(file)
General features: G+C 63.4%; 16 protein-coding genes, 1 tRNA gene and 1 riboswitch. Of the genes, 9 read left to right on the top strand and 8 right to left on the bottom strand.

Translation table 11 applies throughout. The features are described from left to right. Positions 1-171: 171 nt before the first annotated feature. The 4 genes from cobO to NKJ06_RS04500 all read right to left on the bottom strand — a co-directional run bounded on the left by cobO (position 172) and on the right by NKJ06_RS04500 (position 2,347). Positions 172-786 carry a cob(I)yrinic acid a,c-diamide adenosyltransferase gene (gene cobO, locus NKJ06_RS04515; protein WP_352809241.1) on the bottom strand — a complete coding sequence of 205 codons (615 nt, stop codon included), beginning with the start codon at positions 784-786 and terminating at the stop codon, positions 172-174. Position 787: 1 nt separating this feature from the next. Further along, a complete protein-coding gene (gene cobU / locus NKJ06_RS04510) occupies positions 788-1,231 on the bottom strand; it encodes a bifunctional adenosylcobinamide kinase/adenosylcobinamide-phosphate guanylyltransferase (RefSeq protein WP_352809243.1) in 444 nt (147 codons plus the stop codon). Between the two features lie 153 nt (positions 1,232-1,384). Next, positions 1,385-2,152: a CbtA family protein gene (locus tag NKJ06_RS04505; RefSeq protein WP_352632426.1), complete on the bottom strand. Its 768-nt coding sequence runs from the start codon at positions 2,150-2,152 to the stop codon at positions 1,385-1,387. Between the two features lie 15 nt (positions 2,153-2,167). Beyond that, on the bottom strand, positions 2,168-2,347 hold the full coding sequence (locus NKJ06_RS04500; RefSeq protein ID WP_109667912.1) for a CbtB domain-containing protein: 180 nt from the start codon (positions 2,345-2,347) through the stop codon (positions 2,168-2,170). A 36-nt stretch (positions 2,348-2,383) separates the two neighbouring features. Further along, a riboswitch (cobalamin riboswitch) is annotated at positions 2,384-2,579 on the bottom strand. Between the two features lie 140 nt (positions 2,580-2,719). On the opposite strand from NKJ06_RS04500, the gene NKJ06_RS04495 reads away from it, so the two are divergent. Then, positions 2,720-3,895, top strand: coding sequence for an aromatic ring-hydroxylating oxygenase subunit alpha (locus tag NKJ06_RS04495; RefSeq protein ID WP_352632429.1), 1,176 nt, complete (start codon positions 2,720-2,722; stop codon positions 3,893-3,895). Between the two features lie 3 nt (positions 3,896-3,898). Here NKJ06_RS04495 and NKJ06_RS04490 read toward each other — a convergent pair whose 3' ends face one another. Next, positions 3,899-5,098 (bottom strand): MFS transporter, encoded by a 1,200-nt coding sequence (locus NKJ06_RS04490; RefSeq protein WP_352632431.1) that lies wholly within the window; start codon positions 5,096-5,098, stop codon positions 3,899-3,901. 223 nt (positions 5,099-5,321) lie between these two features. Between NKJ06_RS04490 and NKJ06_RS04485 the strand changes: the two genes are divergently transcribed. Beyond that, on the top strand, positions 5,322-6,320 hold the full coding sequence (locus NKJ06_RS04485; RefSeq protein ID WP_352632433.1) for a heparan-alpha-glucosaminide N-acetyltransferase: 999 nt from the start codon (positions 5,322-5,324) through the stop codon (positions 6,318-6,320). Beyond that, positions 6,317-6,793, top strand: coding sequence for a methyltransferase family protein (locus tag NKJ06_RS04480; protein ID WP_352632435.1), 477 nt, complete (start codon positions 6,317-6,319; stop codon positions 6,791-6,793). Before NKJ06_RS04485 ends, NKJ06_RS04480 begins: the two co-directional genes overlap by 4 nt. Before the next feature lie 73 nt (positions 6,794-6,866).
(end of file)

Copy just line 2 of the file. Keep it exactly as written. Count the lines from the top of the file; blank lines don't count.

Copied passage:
Translation table 11 applies throughout. The features are described from left to right. Positions 1-171: 171 nt before the first annotated feature. The 4 genes from cobO to NKJ06_RS04500 all read right to left on the bottom strand — a co-directional run bounded on the left by cobO (position 172) and on the right by NKJ06_RS04500 (position 2,347). Positions 172-786 carry a cob(I)yrinic acid a,c-diamide adenosyltransferase gene (gene cobO, locus NKJ06_RS04515; protein WP_352809241.1) on the bottom strand — a complete coding sequence of 205 codons (615 nt, stop codon included), beginning with the start codon at positions 784-786 and terminating at the stop codon, positions 172-174. Position 787: 1 nt separating this feature from the next. Further along, a complete protein-coding gene (gene cobU / locus NKJ06_RS04510) occupies positions 788-1,231 on the bottom strand; it encodes a bifunctional adenosylcobinamide kinase/adenosylcobinamide-phosphate guanylyltransferase (RefSeq protein WP_352809243.1) in 444 nt (147 codons plus the stop codon). Between the two features lie 153 nt (positions 1,232-1,384). Next, positions 1,385-2,152: a CbtA family protein gene (locus tag NKJ06_RS04505; RefSeq protein WP_352632426.1), complete on the bottom strand. Its 768-nt coding sequence runs from the start codon at positions 2,150-2,152 to the stop codon at positions 1,385-1,387. Between the two features lie 15 nt (positions 2,153-2,167). Beyond that, on the bottom strand, positions 2,168-2,347 hold the full coding sequence (locus NKJ06_RS04500; RefSeq protein ID WP_109667912.1) for a CbtB domain-containing protein: 180 nt from the start codon (positions 2,345-2,347) through the stop codon (positions 2,168-2,170). A 36-nt stretch (positions 2,348-2,383) separates the two neighbouring features. Further along, a riboswitch (cobalamin riboswitch) is annotated at positions 2,384-2,579 on the bottom strand. Between the two features lie 140 nt (positions 2,580-2,719). On the opposite strand from NKJ06_RS04500, the gene NKJ06_RS04495 reads away from it, so the two are divergent. Then, positions 2,720-3,895, top strand: coding sequence for an aromatic ring-hydroxylating oxygenase subunit alpha (locus tag NKJ06_RS04495; RefSeq protein ID WP_352632429.1), 1,176 nt, complete (start codon positions 2,720-2,722; stop codon positions 3,893-3,895). Between the two features lie 3 nt (positions 3,896-3,898). Here NKJ06_RS04495 and NKJ06_RS04490 read toward each other — a convergent pair whose 3' ends face one another. Next, positions 3,899-5,098 (bottom strand): MFS transporter, encoded by a 1,200-nt coding sequence (locus NKJ06_RS04490; RefSeq protein WP_352632431.1) that lies wholly within the window; start codon positions 5,096-5,098, stop codon positions 3,899-3,901. 223 nt (positions 5,099-5,321) lie between these two features. Between NKJ06_RS04490 and NKJ06_RS04485 the strand changes: the two genes are divergently transcribed. Beyond that, on the top strand, positions 5,322-6,320 hold the full coding sequence (locus NKJ06_RS04485; RefSeq protein ID WP_352632433.1) for a heparan-alpha-glucosaminide N-acetyltransferase: 999 nt from the start codon (positions 5,322-5,324) through the stop codon (positions 6,318-6,320). Beyond that, positions 6,317-6,793, top strand: coding sequence for a methyltransferase family protein (locus tag NKJ06_RS04480; protein ID WP_352632435.1), 477 nt, complete (start codon positions 6,317-6,319; stop codon positions 6,791-6,793). Before NKJ06_RS04485 ends, NKJ06_RS04480 begins: the two co-directional genes overlap by 4 nt. Before the next feature lie 73 nt (positions 6,794-6,866).